Carbaryl and permethrine are two commonly used insecticides, applied to trees with a spray gun or wand on an annual basis. Eager said these treatments would need to be repeated each year as long as the risk was high.
On Douglas-fir trees, the MCH anti-aggregation pheromone packets fool Douglas-fir beetles into thinking the trees have already been infected. Earlier this spring, the City of Ouray purchased and sold MCH packets for residents to place on trees on their private properties. The city, with help from the Ouray Trail Group, was also able to hang the packets on a number of Douglas-firs on city property.
"It's only effective for Douglas-fir beetles," Eager clarified.
Effective treatment of white fir trees requires an especially detailed inspection of the trees, according to Eager, as the white fir engraver doesn't have a "good signature" and can be overlooked by the untrained eye.
On a larger scale, sanitation, or removing infected trees, works; however, with most beetle species, preventative measures are the most effective, explained Eager.
"We're not going to stop the beetles," he said.
As changing the weather is not a possibility, Eager said controlling stand conditions was the most effective way to limit the beetles.
Diversity on the landscape, in terms of age classes, tree density and tree species can afford some degree of risk management in response to the ongoing beetle outbreaks, according to Eager.
Uhles encouraged residents to consider planting different tree species on their property to promote diversity. She also urged property owners to water their trees regularly to keep them healthy and resistant to beetle infestation. She hopes residents will take advantage of information about tree spraying and removal services available on the city of Ouray's website, under the community affairs tab.
Gardiner explained that the service has removed several hundred dead and infested trees near the Amphitheater in Ouray over the past two years.
"It's very difficult, the beetle population is so great around these areas," he said.
Gardiner noted that root disease had also deteriorated the health of white fir stands near Ouray. Treatment or removal of trees on the wall above Ouray is limited by two factors, he said, topography and a mix of USFS, city, county and private ownership, including mining claims.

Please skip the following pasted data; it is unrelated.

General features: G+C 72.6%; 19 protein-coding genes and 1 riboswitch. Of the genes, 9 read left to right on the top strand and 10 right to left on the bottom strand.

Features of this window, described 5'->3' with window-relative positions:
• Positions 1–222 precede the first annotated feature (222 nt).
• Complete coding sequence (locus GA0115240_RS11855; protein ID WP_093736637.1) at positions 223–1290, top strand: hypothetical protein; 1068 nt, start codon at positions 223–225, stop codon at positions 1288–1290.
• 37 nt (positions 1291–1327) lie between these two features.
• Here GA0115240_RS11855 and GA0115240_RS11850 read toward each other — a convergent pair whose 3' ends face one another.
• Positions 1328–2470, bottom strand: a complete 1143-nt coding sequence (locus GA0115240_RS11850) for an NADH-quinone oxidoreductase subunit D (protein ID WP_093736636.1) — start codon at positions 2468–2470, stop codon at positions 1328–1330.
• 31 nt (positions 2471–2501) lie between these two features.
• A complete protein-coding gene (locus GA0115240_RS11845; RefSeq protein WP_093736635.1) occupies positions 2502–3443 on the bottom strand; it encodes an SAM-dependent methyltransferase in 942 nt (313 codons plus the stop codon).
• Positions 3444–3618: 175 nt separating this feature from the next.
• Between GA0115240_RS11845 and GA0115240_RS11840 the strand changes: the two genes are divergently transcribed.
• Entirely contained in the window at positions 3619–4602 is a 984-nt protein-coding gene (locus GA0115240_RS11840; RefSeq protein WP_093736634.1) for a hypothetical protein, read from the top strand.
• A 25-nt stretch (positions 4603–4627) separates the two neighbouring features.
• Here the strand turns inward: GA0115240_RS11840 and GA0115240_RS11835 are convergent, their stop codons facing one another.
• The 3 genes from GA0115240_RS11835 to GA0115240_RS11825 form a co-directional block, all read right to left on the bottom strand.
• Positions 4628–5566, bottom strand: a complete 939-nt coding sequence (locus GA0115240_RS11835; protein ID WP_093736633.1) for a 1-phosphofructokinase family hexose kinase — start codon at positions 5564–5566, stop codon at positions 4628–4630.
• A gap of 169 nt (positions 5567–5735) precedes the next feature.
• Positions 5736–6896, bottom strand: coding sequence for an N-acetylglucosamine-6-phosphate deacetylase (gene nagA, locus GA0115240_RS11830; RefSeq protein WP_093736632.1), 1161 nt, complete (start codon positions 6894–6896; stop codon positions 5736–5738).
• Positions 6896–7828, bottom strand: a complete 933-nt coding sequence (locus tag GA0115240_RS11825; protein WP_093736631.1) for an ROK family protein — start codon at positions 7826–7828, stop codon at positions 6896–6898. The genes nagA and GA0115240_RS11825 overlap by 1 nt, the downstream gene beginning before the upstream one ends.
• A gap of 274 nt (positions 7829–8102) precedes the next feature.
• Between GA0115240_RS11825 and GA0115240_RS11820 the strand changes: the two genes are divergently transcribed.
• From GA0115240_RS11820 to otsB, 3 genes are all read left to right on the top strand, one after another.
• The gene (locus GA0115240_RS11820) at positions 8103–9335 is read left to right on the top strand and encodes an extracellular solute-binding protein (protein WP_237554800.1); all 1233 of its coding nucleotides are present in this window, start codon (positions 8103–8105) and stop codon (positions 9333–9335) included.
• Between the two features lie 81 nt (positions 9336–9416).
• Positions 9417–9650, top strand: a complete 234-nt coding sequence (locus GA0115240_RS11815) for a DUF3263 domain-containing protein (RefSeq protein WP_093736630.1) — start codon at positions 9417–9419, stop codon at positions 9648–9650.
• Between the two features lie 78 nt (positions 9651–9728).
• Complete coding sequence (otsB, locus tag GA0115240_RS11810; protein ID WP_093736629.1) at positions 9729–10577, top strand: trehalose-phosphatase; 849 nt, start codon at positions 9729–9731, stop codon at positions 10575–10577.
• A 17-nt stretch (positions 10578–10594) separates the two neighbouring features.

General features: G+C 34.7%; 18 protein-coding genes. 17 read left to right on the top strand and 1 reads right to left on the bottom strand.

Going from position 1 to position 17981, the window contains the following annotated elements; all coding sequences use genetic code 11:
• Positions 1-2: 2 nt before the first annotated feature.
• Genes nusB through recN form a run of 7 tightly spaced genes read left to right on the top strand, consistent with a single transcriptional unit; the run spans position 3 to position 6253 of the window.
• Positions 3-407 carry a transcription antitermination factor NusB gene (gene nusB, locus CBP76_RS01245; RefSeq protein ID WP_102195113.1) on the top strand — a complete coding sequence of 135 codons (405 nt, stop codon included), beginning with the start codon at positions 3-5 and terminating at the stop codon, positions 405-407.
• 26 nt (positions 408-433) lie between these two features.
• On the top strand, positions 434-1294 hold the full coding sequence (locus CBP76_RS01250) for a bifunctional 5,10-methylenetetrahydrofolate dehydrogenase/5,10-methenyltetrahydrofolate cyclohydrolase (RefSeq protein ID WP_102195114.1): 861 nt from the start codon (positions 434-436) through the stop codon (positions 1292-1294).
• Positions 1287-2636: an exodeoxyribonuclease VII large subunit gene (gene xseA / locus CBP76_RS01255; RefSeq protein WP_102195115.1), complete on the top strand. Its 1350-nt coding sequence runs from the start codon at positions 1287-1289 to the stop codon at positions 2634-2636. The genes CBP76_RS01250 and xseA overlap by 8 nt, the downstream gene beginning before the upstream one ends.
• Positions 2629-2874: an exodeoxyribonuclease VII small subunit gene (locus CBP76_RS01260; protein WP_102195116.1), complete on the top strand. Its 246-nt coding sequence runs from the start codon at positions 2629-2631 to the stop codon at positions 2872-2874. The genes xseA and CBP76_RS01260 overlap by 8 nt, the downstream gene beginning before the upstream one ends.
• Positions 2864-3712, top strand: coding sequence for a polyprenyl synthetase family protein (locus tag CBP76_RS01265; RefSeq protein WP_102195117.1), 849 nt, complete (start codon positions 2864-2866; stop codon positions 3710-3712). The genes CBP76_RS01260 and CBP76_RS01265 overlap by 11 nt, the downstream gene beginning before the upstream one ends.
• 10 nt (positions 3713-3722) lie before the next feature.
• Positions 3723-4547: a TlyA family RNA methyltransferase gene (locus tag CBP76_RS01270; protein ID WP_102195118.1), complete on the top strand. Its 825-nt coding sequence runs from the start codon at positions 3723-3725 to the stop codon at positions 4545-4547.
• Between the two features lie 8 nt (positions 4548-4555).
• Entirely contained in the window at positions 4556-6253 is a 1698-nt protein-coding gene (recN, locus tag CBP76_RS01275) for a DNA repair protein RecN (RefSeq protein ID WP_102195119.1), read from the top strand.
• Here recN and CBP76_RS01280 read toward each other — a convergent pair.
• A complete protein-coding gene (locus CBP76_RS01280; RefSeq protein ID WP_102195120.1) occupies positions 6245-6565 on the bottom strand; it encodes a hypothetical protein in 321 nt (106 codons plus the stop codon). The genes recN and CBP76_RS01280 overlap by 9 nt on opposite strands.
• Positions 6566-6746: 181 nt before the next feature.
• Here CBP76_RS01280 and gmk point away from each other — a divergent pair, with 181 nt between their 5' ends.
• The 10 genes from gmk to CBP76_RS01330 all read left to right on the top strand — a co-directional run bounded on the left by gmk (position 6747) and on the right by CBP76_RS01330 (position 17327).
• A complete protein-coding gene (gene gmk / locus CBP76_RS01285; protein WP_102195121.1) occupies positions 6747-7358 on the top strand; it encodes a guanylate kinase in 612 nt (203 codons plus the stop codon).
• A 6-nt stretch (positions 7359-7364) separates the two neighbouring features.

On the Grand Mesa, Uncompahgre and Gunnison National Forests, the Spruce Beetle Epidemic and Aspen Decline Management Response (SBEADMR) project will prioritize and accelerate clearing of trees affected by beetles and address the deteriorating stand conditions; but this will only treat approximately four percent of the forest, Eager estimated.
SBEADMR excludes wilderness and roadless areas, contributing to its limited scope.
On the Uncompaghre Plateau, Gardiner said thinning could bring the forest closer to historic stand conditions.
"We can have success at endemic (area specific outbreak) levels," said Gardiner.
In addition, the USFS may also treat a number of stands for to fulfill stewardship and public safety objectives, such as trees adjacent to campgrounds and roadways.
"These insect outbreaks are part of a natural cycle," Gardiner said. "Our recorded history is a small snapshot in time."
For residents like Uhles, while the death of trees may be the natural progression of life in Ouray's forests, that doesn't make it any easier to witness.
"It's not something we want to look at or watch, but maybe it's better for our forests as long as we can keep Ouray from burning to the ground," she said.